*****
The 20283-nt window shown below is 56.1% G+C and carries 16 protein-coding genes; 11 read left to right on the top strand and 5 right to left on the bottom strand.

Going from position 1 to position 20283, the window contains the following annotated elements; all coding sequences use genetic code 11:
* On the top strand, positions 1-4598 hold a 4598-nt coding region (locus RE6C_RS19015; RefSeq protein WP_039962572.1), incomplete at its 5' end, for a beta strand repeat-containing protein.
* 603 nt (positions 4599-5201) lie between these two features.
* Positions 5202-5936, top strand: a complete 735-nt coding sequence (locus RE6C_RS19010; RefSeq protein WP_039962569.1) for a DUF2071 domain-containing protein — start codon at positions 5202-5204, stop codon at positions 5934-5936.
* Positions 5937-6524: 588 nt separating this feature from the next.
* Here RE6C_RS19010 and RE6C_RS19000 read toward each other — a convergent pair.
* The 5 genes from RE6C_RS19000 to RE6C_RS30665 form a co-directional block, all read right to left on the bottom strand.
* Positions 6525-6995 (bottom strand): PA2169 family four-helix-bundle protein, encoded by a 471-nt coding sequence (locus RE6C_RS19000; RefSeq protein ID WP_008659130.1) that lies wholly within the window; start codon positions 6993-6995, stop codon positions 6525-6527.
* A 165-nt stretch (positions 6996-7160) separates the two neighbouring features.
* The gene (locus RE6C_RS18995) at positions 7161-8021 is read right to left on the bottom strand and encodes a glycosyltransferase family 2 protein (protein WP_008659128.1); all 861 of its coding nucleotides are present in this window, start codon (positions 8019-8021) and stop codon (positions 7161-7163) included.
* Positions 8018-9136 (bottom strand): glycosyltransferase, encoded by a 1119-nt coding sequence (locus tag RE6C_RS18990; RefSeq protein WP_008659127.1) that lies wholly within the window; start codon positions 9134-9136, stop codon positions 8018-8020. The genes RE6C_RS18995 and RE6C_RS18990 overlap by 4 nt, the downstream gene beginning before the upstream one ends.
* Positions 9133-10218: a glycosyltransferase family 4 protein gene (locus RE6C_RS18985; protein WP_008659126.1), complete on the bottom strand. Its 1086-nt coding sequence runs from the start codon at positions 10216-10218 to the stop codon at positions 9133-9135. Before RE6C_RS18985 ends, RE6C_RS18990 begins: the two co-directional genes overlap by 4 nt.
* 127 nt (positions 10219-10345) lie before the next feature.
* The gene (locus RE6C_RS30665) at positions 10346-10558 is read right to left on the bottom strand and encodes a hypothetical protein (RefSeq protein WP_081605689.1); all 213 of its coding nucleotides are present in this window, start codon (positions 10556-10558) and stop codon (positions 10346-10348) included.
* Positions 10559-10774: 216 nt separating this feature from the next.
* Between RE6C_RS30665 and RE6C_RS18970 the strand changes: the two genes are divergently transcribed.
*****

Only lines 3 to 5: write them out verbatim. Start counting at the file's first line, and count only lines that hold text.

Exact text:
* On the top strand, positions 1-4598 hold a 4598-nt coding region (locus RE6C_RS19015; RefSeq protein WP_039962572.1), incomplete at its 5' end, for a beta strand repeat-containing protein.
* 603 nt (positions 4599-5201) lie between these two features.
* Positions 5202-5936, top strand: a complete 735-nt coding sequence (locus RE6C_RS19010; RefSeq protein WP_039962569.1) for a DUF2071 domain-containing protein — start codon at positions 5202-5204, stop codon at positions 5934-5936.